Brazil has achieved greater energy security thanks to its focused commitment to developing a competitive sugarcane industry and making ethanol a key part of its energy mix. In fact, Brazil has replaced almost forty percent of its gasoline needs with sugarcane ethanol – making gasoline the alternative fuel in that country.
Brazil is the world’s largest sugarcane ethanol producer and a pioneer in using ethanol as a motor fuel. In 2013/14, Brazilian ethanol production reached 24 billion liters (6.34 billion gallons). Most of this production is absorbed by the domestic market where it is sold as either pure ethanol fuel or blended with gasoline at levels between 18 to 25 percent ethanol.
Giving Consumers a Choice
The country first began using ethanol in vehicles as early as the 1920s, and the trend gained urgency during the oil shock of the 1970s. However, sugarcane ethanol’s popularity really took off in 2003 with the introduction of flex fuel vehicles (FFV) that run on either gasoline blends or pure ethanol. FFVs give Brazilian consumers a choice at the pump when they fuel their cars, and most are choosing sugarcane ethanol for its price and environmental benefits
More than 90 percent of new cars sold today in Brazil are flex fuel due to consumer demand, and these vehicles now make up about sixty percent of the country’s entire light vehicle fleet – a remarkable accomplishment in less than a decade. Currently, 16 automakers offer over 242 models of FFVs in Brazil. Market projections suggest that FFV sales will tend to stabilize at around 90 percent, with the rest being diesel-powered light vehicles and gasoline-powered imported models that do not offer the flex fuel option.
Ethanol Before Flex Fuel Vehicles
Ethanol use in Brazil grew sharply in 1975 with the establishment of the National Ethanol Program, known in Portuguese as Proálcool. One year later, ethanol-dedicated pumps started appearing throughout the country. This program initially encouraged the production of ethanol to be blended into gasoline up to a level of 20%. Starting in 1977, Proálcool also promoted the use of pure ethanol (E100) as vehicle fuel. So in the first stages of the program, consumers had to select their choice of fuel when they bought their car.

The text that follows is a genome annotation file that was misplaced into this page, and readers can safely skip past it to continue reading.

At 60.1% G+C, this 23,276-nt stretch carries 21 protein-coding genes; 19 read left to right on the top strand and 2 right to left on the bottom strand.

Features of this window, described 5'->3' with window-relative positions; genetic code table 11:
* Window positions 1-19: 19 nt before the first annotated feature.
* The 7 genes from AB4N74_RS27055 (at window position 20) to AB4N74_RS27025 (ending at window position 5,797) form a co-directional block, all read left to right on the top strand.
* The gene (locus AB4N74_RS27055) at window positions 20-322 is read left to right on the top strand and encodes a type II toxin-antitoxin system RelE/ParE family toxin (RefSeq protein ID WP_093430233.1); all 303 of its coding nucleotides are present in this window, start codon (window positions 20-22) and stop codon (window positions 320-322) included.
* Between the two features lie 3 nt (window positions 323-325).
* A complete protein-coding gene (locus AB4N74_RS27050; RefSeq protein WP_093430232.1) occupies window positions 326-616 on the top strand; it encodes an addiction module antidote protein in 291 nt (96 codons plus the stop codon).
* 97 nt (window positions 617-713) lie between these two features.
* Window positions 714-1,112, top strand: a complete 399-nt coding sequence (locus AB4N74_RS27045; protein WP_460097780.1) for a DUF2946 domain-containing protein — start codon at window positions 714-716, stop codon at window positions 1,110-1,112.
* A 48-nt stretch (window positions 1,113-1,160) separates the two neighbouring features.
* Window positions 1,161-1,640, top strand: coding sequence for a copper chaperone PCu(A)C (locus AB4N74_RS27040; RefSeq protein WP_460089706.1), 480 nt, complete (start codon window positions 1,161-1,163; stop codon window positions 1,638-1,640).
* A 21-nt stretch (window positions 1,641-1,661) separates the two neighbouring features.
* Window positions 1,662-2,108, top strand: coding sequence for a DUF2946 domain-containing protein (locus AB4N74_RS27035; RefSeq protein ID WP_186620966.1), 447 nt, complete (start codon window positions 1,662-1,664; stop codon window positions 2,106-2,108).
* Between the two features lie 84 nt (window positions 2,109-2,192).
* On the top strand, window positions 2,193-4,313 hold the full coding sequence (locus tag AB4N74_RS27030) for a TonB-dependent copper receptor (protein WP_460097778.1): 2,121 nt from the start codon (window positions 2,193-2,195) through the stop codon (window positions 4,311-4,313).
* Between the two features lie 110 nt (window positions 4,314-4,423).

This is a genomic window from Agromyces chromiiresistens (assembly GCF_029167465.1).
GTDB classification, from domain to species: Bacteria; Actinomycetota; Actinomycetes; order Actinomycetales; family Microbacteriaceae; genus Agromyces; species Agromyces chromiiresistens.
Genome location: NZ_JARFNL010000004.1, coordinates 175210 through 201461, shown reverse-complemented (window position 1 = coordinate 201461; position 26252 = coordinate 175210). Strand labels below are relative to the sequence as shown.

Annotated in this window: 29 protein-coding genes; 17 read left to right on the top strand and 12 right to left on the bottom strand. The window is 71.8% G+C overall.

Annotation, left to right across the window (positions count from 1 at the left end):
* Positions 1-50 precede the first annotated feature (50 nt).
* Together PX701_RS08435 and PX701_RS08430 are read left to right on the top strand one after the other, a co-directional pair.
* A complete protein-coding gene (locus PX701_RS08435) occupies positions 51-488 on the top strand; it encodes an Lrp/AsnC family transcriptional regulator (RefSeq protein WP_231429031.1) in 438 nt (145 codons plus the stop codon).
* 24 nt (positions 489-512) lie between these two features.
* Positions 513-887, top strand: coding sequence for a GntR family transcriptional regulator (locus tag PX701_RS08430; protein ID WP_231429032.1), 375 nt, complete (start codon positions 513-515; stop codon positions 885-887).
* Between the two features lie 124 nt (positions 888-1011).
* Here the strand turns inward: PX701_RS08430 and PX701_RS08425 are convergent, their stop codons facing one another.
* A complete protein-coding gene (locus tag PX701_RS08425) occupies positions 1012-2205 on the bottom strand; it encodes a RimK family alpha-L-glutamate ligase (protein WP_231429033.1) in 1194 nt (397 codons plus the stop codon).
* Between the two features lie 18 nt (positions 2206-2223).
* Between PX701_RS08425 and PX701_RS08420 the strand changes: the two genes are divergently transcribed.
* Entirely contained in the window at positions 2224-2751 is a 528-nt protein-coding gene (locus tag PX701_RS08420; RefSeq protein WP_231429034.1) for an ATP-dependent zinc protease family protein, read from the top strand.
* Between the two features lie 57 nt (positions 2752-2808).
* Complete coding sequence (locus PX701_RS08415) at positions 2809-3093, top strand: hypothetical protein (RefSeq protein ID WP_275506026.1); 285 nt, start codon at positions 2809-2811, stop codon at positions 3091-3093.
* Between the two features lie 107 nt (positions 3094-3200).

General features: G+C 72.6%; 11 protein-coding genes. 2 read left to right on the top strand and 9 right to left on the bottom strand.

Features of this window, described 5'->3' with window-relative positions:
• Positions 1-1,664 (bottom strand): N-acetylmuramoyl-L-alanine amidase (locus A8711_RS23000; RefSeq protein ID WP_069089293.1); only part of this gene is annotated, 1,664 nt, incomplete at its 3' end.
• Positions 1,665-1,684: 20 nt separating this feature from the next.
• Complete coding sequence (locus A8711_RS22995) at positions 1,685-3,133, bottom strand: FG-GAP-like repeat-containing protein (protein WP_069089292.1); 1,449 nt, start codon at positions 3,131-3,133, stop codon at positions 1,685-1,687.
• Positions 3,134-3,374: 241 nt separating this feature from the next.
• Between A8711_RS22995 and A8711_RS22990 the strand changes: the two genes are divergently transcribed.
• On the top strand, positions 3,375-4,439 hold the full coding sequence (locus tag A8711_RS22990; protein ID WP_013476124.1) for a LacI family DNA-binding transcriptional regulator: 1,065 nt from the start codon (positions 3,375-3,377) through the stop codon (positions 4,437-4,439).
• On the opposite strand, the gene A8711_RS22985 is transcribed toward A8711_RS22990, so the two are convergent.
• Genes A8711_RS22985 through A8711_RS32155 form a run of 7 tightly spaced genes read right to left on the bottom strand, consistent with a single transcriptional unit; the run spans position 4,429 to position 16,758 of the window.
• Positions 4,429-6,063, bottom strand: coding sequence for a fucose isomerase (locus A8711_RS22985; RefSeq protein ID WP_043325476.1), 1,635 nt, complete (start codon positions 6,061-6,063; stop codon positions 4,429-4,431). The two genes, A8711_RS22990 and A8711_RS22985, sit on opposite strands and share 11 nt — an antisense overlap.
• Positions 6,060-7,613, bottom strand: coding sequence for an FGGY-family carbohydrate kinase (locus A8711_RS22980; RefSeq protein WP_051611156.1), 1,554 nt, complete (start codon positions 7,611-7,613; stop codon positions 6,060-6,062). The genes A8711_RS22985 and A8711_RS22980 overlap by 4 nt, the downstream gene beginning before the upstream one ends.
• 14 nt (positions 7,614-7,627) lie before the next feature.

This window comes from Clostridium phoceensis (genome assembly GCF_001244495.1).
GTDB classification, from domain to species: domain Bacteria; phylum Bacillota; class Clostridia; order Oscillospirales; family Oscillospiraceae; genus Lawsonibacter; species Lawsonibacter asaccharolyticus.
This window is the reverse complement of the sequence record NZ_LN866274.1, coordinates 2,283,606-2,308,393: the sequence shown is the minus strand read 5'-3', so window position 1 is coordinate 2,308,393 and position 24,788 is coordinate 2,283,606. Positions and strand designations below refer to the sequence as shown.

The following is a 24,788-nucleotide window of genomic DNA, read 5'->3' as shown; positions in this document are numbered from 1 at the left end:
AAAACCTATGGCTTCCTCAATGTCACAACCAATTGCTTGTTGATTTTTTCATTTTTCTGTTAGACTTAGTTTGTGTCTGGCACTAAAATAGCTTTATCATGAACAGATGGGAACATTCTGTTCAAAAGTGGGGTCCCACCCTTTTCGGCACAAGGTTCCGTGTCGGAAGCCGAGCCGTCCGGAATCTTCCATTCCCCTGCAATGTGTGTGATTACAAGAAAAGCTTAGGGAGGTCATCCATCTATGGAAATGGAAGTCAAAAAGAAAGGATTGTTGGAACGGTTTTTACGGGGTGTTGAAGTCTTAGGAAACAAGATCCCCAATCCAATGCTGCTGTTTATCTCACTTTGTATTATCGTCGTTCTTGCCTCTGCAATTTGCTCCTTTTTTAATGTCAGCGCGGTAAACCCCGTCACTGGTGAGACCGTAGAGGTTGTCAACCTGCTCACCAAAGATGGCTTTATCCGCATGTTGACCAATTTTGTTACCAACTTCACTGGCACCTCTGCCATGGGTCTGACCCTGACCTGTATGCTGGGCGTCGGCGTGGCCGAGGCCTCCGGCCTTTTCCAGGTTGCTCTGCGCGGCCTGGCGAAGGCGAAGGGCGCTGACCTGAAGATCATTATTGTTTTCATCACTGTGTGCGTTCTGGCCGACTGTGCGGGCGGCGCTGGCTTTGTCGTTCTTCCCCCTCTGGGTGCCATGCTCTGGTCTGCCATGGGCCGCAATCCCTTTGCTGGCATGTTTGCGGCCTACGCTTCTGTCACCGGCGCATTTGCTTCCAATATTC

Since there was an initial resistance from automakers to produce pure ethanol-powered vehicles, the initial strategy for Proálcool was to disseminate the technology for converting gasoline engines to run on ethanol. Although this period spurred some consumer interest in ethanol, demand was modest. Flex fuel vehicles, introduced in 2003, were the game changer.
Motorcycles and Buses
In 2009, Brazil became a pioneer when it launched flex-fuel motorcycles. Six years after launch, Flex motorcycles already represent 24% of the fleet. They are also an innovative, low-cost vehicle that could represent an export opportunity.
Ethanol can also sometimes be used as a substitute for diesel, particularly in the sugar-energy sector and in the urban transportation of passengers and cargo, where it is desirable to use clean and renewable fuels. In such cases, the use of ethanol in captive fleets permits the development of technical solutions that are optimized for ethanol. Stockholm, Sweden and São Paulo, Brazil have been on the forefront in the use of ethanol-powered buses for urban transportation.
Despite its indisputable success in Brazil, flex fuel technology is not widely offered in other parts of the world, largely because of the lack of commitment to produce, use and distribute ethanol. The cost of presenting this option to consumers is not high, and consumers will then be able to choose, where available, a renewable fuel of much lower environmental impact compared to any fossil fuel.